Another thing to mention is that the script will enable xp_cmdshell, not something I’m particularly keen on because of security concerns surrounding it (see here https://msdn.microsoft.com/en-us/library/ms175046.aspx) so I’d rather have it turned off unless it is absolutely necessary. I’m only testing on one instance of SQL Server 2012 Development Edition and I am not using the centralised logging feature (which is why the script enables xp_cmdshell) so I removed the code that enabled xp_cmdshell from the deployment script.
The script creates its own schema, a scalar function, three stored procs and nine tables. I’m not going to go through what each of them does as they are all detailed in the documentation that comes in the .zip file, but here are the main ones:-
IndexMaintLog – Index operations breakdown by database
IndexMaintLogDetails – Index operations breakdown by individual database
IndexSettingsDB – Maintenance settings at database level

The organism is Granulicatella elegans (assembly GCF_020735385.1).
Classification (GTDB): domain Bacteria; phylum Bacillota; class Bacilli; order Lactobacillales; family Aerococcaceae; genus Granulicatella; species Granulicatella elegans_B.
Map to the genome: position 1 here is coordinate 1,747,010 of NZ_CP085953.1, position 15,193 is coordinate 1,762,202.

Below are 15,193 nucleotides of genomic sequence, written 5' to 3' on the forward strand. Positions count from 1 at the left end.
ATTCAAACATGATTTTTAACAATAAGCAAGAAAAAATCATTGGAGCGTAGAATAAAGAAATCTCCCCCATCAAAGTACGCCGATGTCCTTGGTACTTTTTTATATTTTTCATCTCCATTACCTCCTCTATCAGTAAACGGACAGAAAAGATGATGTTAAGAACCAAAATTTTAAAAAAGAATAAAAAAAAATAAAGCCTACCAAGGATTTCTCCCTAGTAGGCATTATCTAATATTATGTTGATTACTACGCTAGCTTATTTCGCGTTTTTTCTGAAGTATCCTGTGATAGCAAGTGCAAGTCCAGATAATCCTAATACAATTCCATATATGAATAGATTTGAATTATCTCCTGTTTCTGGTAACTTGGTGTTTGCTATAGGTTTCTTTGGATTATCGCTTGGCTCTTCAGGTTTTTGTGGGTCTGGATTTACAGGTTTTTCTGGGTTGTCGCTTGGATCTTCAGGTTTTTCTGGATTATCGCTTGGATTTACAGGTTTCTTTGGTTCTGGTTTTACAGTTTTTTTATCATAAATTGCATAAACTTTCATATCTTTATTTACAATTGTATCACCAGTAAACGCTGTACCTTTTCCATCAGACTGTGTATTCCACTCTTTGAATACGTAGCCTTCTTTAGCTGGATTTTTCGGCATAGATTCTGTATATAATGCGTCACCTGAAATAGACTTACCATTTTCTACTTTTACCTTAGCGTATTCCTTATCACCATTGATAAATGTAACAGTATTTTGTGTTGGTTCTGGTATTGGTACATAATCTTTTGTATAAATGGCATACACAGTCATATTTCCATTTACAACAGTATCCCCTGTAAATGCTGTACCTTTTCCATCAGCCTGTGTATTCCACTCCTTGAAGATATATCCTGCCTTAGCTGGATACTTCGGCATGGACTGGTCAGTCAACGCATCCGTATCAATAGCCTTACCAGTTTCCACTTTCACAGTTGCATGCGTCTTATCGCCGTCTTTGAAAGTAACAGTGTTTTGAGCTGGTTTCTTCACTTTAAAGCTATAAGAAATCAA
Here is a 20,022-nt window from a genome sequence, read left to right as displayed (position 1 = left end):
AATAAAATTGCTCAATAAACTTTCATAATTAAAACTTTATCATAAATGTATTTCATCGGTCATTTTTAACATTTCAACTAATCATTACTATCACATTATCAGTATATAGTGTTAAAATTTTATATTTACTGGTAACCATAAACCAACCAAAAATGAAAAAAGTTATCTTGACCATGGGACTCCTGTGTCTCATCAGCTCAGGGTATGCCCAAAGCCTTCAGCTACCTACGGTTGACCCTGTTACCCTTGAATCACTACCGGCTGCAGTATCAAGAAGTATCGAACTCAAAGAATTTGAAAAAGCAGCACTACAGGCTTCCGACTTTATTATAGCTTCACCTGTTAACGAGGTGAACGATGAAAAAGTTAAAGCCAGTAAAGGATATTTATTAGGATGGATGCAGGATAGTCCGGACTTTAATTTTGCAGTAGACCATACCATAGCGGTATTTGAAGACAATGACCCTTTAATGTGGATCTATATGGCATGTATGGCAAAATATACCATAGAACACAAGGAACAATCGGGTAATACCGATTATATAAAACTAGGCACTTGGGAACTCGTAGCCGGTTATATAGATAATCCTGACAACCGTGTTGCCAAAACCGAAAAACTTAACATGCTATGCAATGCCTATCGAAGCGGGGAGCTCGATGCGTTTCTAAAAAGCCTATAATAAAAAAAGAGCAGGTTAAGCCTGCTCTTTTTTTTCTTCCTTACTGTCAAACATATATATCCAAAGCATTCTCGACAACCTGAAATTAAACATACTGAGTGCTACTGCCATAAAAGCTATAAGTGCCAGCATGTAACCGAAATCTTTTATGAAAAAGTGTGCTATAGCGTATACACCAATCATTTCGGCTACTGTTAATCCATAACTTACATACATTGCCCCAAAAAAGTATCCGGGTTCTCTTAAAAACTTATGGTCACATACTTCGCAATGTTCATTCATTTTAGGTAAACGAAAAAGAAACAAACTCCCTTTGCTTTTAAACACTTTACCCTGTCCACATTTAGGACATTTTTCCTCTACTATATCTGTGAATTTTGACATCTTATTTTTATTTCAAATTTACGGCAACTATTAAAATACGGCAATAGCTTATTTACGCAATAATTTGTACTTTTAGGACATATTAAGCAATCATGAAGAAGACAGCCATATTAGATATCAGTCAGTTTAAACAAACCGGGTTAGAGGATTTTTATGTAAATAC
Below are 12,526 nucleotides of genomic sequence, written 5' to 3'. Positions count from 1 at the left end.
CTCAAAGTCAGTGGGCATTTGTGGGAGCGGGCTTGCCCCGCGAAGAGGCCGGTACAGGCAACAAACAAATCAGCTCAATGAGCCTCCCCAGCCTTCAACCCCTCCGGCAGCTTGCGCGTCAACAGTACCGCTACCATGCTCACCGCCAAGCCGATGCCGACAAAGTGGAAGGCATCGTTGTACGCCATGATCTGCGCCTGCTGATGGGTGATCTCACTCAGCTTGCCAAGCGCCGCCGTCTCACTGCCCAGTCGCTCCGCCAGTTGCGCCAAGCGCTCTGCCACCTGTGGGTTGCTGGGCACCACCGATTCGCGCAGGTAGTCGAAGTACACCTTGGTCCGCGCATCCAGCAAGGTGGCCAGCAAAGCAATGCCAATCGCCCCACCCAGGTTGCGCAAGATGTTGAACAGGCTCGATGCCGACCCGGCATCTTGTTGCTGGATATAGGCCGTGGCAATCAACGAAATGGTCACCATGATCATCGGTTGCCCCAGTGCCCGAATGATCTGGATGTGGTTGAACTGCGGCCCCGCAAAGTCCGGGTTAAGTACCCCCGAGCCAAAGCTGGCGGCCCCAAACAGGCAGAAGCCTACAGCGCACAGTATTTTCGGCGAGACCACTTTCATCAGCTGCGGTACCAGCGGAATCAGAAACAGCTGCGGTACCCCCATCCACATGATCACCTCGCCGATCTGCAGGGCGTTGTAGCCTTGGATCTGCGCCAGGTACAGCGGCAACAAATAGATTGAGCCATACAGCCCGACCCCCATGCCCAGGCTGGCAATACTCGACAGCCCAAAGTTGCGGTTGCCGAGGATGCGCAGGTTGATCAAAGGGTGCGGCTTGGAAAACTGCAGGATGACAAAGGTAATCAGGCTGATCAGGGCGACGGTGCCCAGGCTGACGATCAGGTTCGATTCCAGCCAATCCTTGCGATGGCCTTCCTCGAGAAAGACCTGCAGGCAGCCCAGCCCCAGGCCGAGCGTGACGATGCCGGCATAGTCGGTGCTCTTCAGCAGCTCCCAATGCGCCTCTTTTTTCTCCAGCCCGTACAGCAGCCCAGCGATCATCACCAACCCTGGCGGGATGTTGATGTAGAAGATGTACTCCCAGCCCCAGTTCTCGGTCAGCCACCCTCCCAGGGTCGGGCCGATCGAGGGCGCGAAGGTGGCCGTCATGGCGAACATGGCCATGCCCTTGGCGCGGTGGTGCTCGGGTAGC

IndexSettingsTable – Maintenance settings at index level
IndexMaintMaster – Main procedure which analyses databases and then calls IndexMaintDB
IndexMaintDB – Performs the actual index maintenance in the databases
SQL Server Agent Jobs
MinionReindexDBs-All-All – Performs the heavy work i.e. – rebuilding indexes
MinionReindexDBs-All-REORG – Performs light weight maintenance (reorganising)
Fairly straightforward, right?
So the table that’ll start you off is IndexSettingsDB. Here you’ll add in rows for each database in your SQL instance OR just leave the default row. There’s loads of settings here, allowing you to finely tune your index maintenance for each database without having to touch the Agent jobs. Initially I just inserted a row for each database (using the default settings) and gave the MinionReindexDBs Agent job a whirl.
Whilst the jog is running, have a look at the IndexMaintLog and IndexMaintLogDetails tables. These will show you what operations the job has performed, what it is currently doing and, in the case of IndexMaintLogDetails, what is queued up.